How long John Crockett remained here we know not. Neither do we know what induced him to make another move. But we soon find him pushing still farther back into the wilderness, with his hapless family of sons and daughters, dooming them, in all their ignorance, to the society only of bears and wolves. He now established himself upon a considerable stream, unknown to geography, called Cue Creek.
David Crockett was now about eight years old. During these years emigration had been rapidly flowing from the Atlantic States into this vast and beautiful valley south of the Ohio. With the increasing emigration came an increasing demand for the comforts of civilization. Framed houses began to rise here and there, and lumber, in its various forms, was needed.
John Crockett, with another man by the name of Thomas Galbraith, undertook to build a mill upon Cove Creek. They had nearly completed it, having expended all their slender means in its construction, when there came a terrible freshet, and all their works were swept away. The flood even inundated Crockett’s cabin, and the family was compelled to fly to a neighboring eminence for safety.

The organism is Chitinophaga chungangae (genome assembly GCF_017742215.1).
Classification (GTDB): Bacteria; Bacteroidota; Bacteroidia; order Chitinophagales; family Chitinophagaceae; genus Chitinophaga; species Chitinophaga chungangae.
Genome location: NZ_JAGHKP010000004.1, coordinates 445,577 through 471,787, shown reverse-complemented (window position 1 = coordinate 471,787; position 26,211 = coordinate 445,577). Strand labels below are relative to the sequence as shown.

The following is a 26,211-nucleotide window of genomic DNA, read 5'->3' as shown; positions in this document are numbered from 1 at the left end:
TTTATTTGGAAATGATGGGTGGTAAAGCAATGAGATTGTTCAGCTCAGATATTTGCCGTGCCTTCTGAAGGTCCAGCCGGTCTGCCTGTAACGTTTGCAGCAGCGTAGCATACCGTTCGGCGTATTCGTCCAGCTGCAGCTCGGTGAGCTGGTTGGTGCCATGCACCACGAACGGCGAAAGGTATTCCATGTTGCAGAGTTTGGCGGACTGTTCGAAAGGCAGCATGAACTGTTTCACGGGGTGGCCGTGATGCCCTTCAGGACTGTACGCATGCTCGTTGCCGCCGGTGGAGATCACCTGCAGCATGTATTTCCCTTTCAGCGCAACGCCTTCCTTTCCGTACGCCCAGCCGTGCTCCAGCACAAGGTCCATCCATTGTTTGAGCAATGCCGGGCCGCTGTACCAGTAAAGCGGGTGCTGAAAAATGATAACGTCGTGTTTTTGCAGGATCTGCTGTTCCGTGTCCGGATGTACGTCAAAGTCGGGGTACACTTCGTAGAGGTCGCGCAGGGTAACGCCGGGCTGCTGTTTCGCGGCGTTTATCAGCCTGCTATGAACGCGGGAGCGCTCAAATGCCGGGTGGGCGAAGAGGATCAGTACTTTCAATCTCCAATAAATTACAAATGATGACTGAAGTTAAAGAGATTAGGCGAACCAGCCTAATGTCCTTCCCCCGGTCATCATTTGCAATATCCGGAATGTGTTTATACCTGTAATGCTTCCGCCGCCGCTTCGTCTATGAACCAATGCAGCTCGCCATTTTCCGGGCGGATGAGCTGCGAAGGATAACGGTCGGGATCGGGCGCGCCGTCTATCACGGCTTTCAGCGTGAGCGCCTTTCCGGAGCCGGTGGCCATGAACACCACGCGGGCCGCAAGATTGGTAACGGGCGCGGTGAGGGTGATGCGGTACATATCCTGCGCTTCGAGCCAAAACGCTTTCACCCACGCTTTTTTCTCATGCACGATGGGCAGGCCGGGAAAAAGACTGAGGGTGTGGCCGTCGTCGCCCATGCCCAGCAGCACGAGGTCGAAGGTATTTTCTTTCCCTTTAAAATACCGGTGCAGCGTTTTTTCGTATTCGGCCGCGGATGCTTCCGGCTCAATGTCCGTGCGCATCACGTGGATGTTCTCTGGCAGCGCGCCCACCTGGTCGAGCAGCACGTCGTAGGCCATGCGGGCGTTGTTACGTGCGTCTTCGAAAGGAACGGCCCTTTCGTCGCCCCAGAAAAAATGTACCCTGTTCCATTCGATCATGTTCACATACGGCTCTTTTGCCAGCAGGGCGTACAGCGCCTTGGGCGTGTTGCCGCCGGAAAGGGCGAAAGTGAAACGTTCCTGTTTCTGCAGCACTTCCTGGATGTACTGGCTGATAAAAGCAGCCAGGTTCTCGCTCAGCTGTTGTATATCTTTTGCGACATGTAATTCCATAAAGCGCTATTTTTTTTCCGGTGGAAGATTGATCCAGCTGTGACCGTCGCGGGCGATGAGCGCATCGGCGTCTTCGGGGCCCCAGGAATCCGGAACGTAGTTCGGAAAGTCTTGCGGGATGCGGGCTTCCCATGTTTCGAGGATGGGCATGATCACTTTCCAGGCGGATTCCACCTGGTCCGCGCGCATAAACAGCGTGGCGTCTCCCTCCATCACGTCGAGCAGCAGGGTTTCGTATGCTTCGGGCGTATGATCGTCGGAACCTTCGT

Disheartened by this calamity, John Crockett made another move. Knoxville, on the Holston River, had by this time become quite a thriving little settlement of log huts. The main route of emigration was across the mountains to Abingdon, in Southwestern Virginia, and then by an extremely rough forest-road across the country to the valley of the Holston, and down that valley to Knoxville. This route was mainly traversed by pack-horses and emigrants on foot. But stout wagons, with great labor, could be driven through.
John Crockett moved still westward to this Holston valley, where he reared a pretty large log house on this forest road; and opened what he called a tavern for the entertainment of teamsters and other emigrants. It was indeed a rude resting-place. But in a fierce storm the exhausted animals could find a partial shelter beneath a shed of logs, with corn to eat; and the hardy pioneers could sleep on bear-skins, with their feet perhaps soaked with rain, feeling the warmth of the cabin fire. The rifle of John Crockett supplied his guests with the choicest venison steaks, and his wife baked in the ashes the “journey cake,” since called johnny cake, made of meal from corn pounded in a mortar or ground in a hand-mill. The brilliant flame of the pitch-pine knot illumined the cabin; and around the fire these hardy men often kept wakeful until midnight, smoking their pipes, telling their stories, and singing their songs.